The wife of Jules L. Plangere, who passed away in 2016, Jane Plangere was a generous supporter of the University. She also had strong family ties to the University. Her late son, Jeffrey Conover, who died in 2006, is a University alumnus, and her other son, Jack Conover, is a member of the University Board of Trustees as of 2013. Conover’s wife, Cathy, is a Monmouth alumna as well.

"The Plangere name is synonymous with generosity and support at Monmouth University, but few people know and understand the critical role that Jane Plangere played in cultivating that reputation, since it is so often attributed to her husband," said University President Grey Dimenna, Esq. "As director of the family foundation, Jane helped steward significant support for so many critical initiatives at Monmouth and was instrumental in establishing the Jeffrey S. Conover Memorial Scholarship in memory of her son, a Monmouth alumnus. She had a genuine kindness about her; she opened the door to her home countless times over the years in support of Monmouth, and she had an infectious smile that all who knew her could appreciate. We are so privileged to have had the opportunity to share our mission with her for so long."

Jane Plangere served as the Director of the Jules L. Plangere, Jr., Family Foundation, established in 1997. Jules Plangere was the namesake of the Jules L. Plangere, Jr., Center for Communication and Instructional Technology; the building was named and dedicated in his honor in 2002 due to his generosity. In the same year, he received the President’s Vision Award, the highest award the University bestows.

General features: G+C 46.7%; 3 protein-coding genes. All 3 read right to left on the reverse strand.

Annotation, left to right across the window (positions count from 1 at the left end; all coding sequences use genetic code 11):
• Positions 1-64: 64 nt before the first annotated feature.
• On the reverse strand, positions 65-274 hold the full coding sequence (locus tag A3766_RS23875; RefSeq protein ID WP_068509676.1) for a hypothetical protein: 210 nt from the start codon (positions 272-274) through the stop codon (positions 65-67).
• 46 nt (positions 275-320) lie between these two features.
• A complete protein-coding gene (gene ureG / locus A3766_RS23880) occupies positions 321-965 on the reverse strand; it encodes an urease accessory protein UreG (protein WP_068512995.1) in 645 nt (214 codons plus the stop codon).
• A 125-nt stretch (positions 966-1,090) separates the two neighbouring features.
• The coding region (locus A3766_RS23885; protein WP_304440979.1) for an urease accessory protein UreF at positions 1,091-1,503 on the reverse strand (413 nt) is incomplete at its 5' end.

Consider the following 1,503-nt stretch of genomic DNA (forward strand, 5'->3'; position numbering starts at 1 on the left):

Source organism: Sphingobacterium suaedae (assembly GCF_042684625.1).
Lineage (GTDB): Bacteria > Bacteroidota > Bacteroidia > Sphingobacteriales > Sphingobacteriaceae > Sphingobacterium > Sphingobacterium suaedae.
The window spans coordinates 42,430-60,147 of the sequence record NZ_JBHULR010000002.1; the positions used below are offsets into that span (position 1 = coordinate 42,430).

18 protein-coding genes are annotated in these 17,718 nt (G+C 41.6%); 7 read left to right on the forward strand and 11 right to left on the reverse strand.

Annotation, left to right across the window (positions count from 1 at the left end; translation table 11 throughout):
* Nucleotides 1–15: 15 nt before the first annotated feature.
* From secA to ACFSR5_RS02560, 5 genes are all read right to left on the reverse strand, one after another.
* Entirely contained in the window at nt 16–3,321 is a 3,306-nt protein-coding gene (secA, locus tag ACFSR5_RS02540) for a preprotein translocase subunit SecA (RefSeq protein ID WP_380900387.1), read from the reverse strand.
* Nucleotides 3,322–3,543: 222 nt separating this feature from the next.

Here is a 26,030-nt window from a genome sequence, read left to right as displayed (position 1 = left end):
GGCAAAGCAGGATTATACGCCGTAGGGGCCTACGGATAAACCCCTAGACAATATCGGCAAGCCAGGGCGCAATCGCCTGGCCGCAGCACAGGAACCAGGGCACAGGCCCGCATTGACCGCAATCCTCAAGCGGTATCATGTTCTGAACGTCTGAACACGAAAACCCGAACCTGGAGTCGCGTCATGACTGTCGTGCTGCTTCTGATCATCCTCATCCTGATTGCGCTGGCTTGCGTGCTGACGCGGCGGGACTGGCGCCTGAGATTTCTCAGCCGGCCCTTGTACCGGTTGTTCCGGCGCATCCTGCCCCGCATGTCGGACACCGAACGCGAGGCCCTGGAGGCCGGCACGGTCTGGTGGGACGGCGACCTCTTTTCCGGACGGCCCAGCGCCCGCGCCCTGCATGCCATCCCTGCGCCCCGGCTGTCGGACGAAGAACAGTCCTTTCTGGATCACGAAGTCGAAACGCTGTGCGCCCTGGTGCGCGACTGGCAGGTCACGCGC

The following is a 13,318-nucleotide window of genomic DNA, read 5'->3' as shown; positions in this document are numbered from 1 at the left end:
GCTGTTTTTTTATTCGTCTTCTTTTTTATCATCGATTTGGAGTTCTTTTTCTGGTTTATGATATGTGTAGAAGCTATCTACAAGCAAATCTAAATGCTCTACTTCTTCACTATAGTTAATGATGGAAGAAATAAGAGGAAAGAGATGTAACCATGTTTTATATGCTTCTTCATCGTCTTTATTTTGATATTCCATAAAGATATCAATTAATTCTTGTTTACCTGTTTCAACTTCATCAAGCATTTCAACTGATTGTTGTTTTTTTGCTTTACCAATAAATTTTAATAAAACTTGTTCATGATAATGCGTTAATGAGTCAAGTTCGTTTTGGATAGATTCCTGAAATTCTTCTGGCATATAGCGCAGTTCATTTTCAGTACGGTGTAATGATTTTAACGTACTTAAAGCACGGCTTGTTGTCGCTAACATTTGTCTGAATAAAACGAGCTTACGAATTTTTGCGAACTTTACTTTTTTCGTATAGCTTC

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Tau Kappa Epsilon Kappa-Kappa Chapter Closed

default article imageTau Kappa Epsilon Fraternity's Kappa-Kappa chapter closed officially on Friday, Feb. 16.

According to an e-mail sent to members of the campus community on Feb. 23 by Michele Kaplan, Assistant Director of Student Activities for Fraternity and Sorority Life, the University has placed the chapter in the status of "non-operating" with the offices of the Grand Chapter, effective immediately.

Kaplan wrote, "This means the chapter is not permitted to hold any activities, events, chapter operations, recruitment, candidate education classes or conduct any business of the Fraternity."

Mary Anne Nagy, Vice President for Student Life and Leadership Engagement, said, "We did not make this decision, but we honored Tau Kappa Epsilon Headquarters' decision to close the chapter."  

Kaplan also addressed in the email that all collegiate members in good standing will be granted inactive status of membership until graduation, at which time they will be granted alumni status.

The email concluded, "The University supports the decision made by Tau Kappa Epsilon's National Headquarters and will no longer recognize the Kappa-Kappa chapter of Tau Kappa Epsilon."

The email also explained that chapter members on record with the Office of Student Activities and Student Center Operations have been notified of this closing. John Hoffman, former President of Tau Kappa Epsilon's Kappa Kappa chapter, declined to comment on the chapter's charter being revoked. The chapter has been on campus since its founding in 1966.

University SGA Presents Workshop at Annual Conference

default article imageA delegation from the University’s Student Government Association (SGA) held a workshop for other leadership organizations from across the country at the annual Conference on Student Government Associations (COSGA) on Feb. 24th in Houston, TX.

The event consisted of three days of workshops and guest speakers for student government delegations in attendance, from the 23rd to the 25th. Seven students represented Monmouth: Karla Almanzar, Jabriel Belhadj, Amalia Giraldo, Mehdi Husaini, Jihad Johnson, Leslie Valdez, and Vincent Welch. The students were accompanied by Director of Off-Campus and Commuter Services and Advisor to SGA, Vaughn Clay, Ed.D.

The presentation given by the University’s SGA, entitled “Breaking Through Barriers” was a summary of the obstacles the organization faced this year, with accompanying strategies on how to bring a student leadership organization together to accomplish the year’s goals.